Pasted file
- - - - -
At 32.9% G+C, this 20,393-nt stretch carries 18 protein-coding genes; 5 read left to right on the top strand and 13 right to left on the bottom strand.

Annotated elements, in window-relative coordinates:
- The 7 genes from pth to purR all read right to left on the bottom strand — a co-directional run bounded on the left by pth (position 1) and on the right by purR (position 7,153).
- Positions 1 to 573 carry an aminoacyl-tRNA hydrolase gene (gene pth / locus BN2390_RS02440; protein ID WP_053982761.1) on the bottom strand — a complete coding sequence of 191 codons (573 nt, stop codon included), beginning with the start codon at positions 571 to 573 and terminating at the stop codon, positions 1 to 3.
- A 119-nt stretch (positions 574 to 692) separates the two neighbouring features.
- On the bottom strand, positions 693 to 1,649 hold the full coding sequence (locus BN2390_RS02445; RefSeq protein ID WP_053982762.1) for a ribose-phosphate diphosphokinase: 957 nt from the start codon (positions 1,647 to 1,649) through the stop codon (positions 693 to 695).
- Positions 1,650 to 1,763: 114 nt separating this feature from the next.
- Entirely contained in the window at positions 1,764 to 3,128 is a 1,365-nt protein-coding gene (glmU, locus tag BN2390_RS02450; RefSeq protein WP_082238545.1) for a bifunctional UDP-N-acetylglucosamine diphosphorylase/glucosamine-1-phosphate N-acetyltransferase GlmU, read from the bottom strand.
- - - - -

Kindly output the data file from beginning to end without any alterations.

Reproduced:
At 32.9% G+C, this 20,393-nt stretch carries 18 protein-coding genes; 5 read left to right on the top strand and 13 right to left on the bottom strand.

Annotated elements, in window-relative coordinates:
- The 7 genes from pth to purR all read right to left on the bottom strand — a co-directional run bounded on the left by pth (position 1) and on the right by purR (position 7,153).
- Positions 1 to 573 carry an aminoacyl-tRNA hydrolase gene (gene pth / locus BN2390_RS02440; protein ID WP_053982761.1) on the bottom strand — a complete coding sequence of 191 codons (573 nt, stop codon included), beginning with the start codon at positions 571 to 573 and terminating at the stop codon, positions 1 to 3.
- A 119-nt stretch (positions 574 to 692) separates the two neighbouring features.
- On the bottom strand, positions 693 to 1,649 hold the full coding sequence (locus BN2390_RS02445; RefSeq protein ID WP_053982762.1) for a ribose-phosphate diphosphokinase: 957 nt from the start codon (positions 1,647 to 1,649) through the stop codon (positions 693 to 695).
- Positions 1,650 to 1,763: 114 nt separating this feature from the next.
- Entirely contained in the window at positions 1,764 to 3,128 is a 1,365-nt protein-coding gene (glmU, locus tag BN2390_RS02450; RefSeq protein WP_082238545.1) for a bifunctional UDP-N-acetylglucosamine diphosphorylase/glucosamine-1-phosphate N-acetyltransferase GlmU, read from the bottom strand.